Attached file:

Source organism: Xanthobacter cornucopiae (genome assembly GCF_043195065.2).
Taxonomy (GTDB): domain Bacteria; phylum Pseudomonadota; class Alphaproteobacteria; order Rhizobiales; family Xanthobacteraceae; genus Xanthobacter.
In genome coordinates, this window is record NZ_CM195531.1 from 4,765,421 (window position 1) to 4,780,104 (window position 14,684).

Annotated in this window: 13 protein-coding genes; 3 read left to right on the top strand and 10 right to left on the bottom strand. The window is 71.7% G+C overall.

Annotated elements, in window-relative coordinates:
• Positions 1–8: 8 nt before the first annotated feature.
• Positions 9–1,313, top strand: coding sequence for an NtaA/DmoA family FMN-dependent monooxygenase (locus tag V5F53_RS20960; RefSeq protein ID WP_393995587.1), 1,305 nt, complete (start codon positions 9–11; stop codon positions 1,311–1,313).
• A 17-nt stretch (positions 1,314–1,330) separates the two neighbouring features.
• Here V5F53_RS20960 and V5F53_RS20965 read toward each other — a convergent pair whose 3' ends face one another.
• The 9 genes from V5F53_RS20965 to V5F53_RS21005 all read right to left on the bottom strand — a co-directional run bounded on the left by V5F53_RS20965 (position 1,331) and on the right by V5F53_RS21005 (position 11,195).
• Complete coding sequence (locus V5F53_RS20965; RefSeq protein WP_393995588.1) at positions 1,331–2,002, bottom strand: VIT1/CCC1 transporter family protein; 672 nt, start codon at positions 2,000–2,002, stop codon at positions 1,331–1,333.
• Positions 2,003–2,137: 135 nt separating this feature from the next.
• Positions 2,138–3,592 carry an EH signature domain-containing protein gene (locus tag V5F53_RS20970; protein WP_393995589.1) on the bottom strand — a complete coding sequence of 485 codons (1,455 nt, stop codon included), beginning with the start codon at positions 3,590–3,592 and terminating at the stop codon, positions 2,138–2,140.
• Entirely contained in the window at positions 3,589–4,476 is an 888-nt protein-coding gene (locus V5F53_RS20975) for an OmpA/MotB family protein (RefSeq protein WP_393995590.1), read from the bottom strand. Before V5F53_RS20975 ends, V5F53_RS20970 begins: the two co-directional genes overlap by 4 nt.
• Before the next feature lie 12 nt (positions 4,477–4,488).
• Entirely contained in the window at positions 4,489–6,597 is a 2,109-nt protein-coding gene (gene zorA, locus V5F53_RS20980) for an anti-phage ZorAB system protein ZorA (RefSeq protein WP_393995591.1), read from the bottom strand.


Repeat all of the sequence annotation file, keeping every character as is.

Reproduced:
Source organism: Xanthobacter cornucopiae (genome assembly GCF_043195065.2).
Taxonomy (GTDB): domain Bacteria; phylum Pseudomonadota; class Alphaproteobacteria; order Rhizobiales; family Xanthobacteraceae; genus Xanthobacter.
In genome coordinates, this window is record NZ_CM195531.1 from 4,765,421 (window position 1) to 4,780,104 (window position 14,684).

Annotated in this window: 13 protein-coding genes; 3 read left to right on the top strand and 10 right to left on the bottom strand. The window is 71.7% G+C overall.

Annotated elements, in window-relative coordinates:
• Positions 1–8: 8 nt before the first annotated feature.
• Positions 9–1,313, top strand: coding sequence for an NtaA/DmoA family FMN-dependent monooxygenase (locus tag V5F53_RS20960; RefSeq protein ID WP_393995587.1), 1,305 nt, complete (start codon positions 9–11; stop codon positions 1,311–1,313).
• A 17-nt stretch (positions 1,314–1,330) separates the two neighbouring features.
• Here V5F53_RS20960 and V5F53_RS20965 read toward each other — a convergent pair whose 3' ends face one another.
• The 9 genes from V5F53_RS20965 to V5F53_RS21005 all read right to left on the bottom strand — a co-directional run bounded on the left by V5F53_RS20965 (position 1,331) and on the right by V5F53_RS21005 (position 11,195).
• Complete coding sequence (locus V5F53_RS20965; RefSeq protein WP_393995588.1) at positions 1,331–2,002, bottom strand: VIT1/CCC1 transporter family protein; 672 nt, start codon at positions 2,000–2,002, stop codon at positions 1,331–1,333.
• Positions 2,003–2,137: 135 nt separating this feature from the next.
• Positions 2,138–3,592 carry an EH signature domain-containing protein gene (locus tag V5F53_RS20970; protein WP_393995589.1) on the bottom strand — a complete coding sequence of 485 codons (1,455 nt, stop codon included), beginning with the start codon at positions 3,590–3,592 and terminating at the stop codon, positions 2,138–2,140.
• Entirely contained in the window at positions 3,589–4,476 is an 888-nt protein-coding gene (locus V5F53_RS20975) for an OmpA/MotB family protein (RefSeq protein WP_393995590.1), read from the bottom strand. Before V5F53_RS20975 ends, V5F53_RS20970 begins: the two co-directional genes overlap by 4 nt.
• Before the next feature lie 12 nt (positions 4,477–4,488).
• Entirely contained in the window at positions 4,489–6,597 is a 2,109-nt protein-coding gene (gene zorA, locus V5F53_RS20980) for an anti-phage ZorAB system protein ZorA (RefSeq protein WP_393995591.1), read from the bottom strand.